An international treasure
Clendenen enjoyed everything about wine culture: eating, cooking, and drinking wine. He traveled widely and he may have been more recognized in Europe and Japan than in the US. This is an analogy he would probably hate, but he is like New York City: to most Americans he was an outlier, but to people overseas he seemed to epitomize the US.
He was one of the first members of In Pursuit of Balance, a movement that finally sprung up of like-minded winemakers. He was always a Burgundy fan, from the time he spent a month working harvest in the beginning of his career, and is probably best known for his Pinots Noir. But he was equally passionate about Chardonnay. In 2016, we talked about Chardonnay. Here are some things he had to say. I hope it gives the feeling of what it’s like to talk about wine with him, because that was always a pleasure and one we won’t get again.
“In the first third of my career, Napa was making the ‘food wines’,” Clendenen said. “They were picked too early. ML [malolactic fermentation] was suppressed. They didn’t have flavor. They were bad wines. Then they went the other way, to 16 percent alcohol. Oak barrels, malolactic, lees contact – all the things you’ve learned to love in Chardonnay have been exaggerations in California. That’s when [critic Robert] Parker anointed Kistler as the best Chardonnay around. I don’t know how you can drink that.
“Santa Barbara had 11,000 acres of Chardonnay in the ’80s. Then 8000 acres were bought by big companies from the North Coast [Napa and Sonoma]. When the next economic downturn came, the first things that were thrown under the bus were Santa Barbara County Chardonnay grapes. After the downturn you could buy Meridian Chardonnay for $4.99. You could buy Cambria for $11. People would ask me: ‘Why should I spend $18 on your wine? These other wines were more expensive and now they’re less.’ I said: ‘That’s why you should buy my wine.’
“The saddest thing from the Chardonnay business is that so many people think they can get a satisfactory wine for $15 and they can drink it tonight. I’ve made wine to age my whole career. So many Chardonnay consumers aren’t taking advantage of the high quality of $35 to $60 wines. You just don’t see anybody coming out with very high prices. My wines must have been ludicrously expensive in the ’80s because I was selling a lot of Chardonnay at $35. Now I sell the Sanford & Benedict Chardonnay, the same wine I made at $35, I sell it at $30. Real dollars.”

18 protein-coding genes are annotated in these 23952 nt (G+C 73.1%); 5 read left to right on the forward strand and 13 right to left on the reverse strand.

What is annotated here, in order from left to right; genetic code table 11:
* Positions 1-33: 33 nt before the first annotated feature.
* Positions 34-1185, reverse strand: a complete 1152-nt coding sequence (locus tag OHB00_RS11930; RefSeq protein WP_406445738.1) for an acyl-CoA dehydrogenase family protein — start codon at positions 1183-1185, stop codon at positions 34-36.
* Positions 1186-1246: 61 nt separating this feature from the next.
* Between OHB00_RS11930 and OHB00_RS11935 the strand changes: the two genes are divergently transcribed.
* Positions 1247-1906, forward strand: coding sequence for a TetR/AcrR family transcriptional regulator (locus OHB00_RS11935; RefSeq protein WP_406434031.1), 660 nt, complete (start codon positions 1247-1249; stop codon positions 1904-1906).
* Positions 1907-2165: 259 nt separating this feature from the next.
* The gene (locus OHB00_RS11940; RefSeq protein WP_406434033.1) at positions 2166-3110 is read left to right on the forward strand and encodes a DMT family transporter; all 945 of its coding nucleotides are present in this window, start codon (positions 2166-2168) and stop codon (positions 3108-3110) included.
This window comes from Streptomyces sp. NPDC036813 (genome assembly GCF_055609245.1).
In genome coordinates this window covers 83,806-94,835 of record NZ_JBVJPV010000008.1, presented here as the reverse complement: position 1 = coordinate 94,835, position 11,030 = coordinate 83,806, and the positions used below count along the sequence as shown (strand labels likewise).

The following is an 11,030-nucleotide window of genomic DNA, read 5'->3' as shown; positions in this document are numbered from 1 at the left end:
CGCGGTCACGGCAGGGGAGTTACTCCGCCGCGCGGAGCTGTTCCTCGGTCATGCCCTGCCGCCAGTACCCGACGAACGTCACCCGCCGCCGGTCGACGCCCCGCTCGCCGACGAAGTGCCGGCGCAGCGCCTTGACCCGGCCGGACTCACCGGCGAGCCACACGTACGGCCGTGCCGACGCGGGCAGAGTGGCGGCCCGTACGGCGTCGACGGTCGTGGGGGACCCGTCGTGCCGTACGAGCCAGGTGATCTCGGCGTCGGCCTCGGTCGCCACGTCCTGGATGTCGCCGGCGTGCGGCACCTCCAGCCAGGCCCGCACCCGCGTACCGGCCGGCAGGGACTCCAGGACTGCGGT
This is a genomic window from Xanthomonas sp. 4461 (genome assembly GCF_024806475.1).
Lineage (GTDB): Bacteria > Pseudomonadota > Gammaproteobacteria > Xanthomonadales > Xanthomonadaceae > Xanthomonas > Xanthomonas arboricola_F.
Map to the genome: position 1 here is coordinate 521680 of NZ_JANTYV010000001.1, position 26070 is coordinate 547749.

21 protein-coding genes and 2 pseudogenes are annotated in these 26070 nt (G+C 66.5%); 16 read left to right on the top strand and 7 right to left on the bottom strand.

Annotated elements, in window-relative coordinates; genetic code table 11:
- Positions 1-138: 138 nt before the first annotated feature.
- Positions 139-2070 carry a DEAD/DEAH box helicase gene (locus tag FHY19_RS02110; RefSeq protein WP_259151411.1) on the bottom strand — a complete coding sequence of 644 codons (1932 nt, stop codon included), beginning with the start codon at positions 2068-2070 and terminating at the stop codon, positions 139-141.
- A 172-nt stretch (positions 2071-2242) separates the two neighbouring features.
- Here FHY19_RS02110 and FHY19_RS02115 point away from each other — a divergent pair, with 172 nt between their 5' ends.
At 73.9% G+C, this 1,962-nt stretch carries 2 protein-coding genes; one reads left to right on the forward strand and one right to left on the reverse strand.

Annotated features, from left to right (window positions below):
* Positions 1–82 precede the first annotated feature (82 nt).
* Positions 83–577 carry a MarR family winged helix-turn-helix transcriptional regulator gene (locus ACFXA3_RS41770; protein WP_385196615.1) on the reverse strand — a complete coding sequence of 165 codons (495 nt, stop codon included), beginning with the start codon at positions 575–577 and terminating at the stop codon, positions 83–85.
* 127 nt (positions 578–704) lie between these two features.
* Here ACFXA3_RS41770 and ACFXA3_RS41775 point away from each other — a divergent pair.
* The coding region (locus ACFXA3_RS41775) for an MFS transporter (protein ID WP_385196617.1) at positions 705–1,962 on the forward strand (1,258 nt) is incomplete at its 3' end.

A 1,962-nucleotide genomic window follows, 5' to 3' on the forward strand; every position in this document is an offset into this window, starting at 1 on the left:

In fact, though he grew Au Bon Climat to a world-renowned 50,000-case winery, Clendenen never cashed in the way many would. His wines stayed affordable; very few of his single-vineyard Pinot Noirs are over $50 even now, and Au Bon Climat Santa Barbara County AVA Pinot Noir is still just $24 at the winery.
“He never raised the price of that wine,” Miller said. “Post-Sideways, he could have tripled it.”
His winemaking neighbor Bob Lindquist sold Qupé in 2018, but Clendenen was still working at Au Bon Climat to the end of his life.
“He never sold out,” Miller said. “So many of the top winemakers in California move on to something else. He never had that transition to move on to do a second act.”
He is survived by his daughter Isabelle, who works in sales at the winery, and his son Knox Alexander.
I wish I could transmit the experience of sharing a meal with Jim: gregarious, thoughtful, well-informed and ready to eat and drink for hours. But there is one consoling thought today: he made all of his wines to age, and in the bottle he is still with us.